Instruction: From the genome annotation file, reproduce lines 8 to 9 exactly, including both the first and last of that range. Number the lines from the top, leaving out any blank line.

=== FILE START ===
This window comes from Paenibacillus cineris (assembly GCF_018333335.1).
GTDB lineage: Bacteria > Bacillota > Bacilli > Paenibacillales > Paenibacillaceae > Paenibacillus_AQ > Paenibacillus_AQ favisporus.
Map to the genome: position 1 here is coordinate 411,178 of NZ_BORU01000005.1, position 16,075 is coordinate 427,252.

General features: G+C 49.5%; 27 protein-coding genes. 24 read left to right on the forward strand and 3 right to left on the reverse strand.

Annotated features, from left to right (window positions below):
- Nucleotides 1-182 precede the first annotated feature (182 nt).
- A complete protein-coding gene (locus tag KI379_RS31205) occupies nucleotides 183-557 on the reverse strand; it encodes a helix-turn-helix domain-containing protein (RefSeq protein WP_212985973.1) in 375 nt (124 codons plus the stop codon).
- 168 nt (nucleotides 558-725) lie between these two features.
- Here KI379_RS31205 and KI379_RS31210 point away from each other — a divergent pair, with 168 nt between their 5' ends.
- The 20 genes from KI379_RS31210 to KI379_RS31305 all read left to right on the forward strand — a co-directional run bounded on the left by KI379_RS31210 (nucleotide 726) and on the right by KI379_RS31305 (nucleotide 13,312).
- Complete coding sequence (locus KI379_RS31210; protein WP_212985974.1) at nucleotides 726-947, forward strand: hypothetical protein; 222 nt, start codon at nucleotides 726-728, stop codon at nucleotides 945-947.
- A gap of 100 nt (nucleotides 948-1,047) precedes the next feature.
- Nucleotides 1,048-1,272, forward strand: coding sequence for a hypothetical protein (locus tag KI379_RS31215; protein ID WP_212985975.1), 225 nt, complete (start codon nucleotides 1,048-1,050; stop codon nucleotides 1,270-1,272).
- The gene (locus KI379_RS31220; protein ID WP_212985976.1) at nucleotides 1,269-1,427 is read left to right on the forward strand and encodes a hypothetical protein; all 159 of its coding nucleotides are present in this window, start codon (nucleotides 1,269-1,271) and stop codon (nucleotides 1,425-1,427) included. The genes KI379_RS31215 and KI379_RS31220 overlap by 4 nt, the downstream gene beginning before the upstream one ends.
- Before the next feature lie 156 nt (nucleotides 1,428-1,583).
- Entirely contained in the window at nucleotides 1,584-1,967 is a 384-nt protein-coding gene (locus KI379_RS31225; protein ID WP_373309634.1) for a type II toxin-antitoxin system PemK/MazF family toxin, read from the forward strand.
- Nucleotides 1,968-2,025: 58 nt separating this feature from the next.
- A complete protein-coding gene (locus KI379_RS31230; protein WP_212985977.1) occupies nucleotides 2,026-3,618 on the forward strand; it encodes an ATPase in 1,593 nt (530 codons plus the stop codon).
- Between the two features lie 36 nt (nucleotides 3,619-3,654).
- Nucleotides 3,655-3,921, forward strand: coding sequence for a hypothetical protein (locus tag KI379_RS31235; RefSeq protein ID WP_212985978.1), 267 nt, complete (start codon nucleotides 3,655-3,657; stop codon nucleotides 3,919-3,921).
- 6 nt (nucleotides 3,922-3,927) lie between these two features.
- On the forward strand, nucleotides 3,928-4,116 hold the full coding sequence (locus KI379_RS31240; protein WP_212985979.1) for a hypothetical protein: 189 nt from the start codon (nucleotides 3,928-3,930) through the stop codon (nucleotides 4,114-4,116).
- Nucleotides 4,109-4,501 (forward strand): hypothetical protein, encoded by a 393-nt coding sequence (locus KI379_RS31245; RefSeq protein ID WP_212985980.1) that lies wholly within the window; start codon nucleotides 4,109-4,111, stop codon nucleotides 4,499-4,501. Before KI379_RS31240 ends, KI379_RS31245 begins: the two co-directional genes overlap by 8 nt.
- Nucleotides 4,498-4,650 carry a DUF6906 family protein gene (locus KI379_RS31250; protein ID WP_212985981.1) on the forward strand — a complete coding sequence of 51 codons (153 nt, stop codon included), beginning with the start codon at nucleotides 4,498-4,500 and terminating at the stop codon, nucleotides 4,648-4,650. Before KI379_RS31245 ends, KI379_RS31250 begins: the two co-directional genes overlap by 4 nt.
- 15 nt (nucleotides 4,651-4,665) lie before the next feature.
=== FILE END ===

- 168 nt (nucleotides 558-725) lie between these two features.
- Here KI379_RS31205 and KI379_RS31210 point away from each other — a divergent pair, with 168 nt between their 5' ends.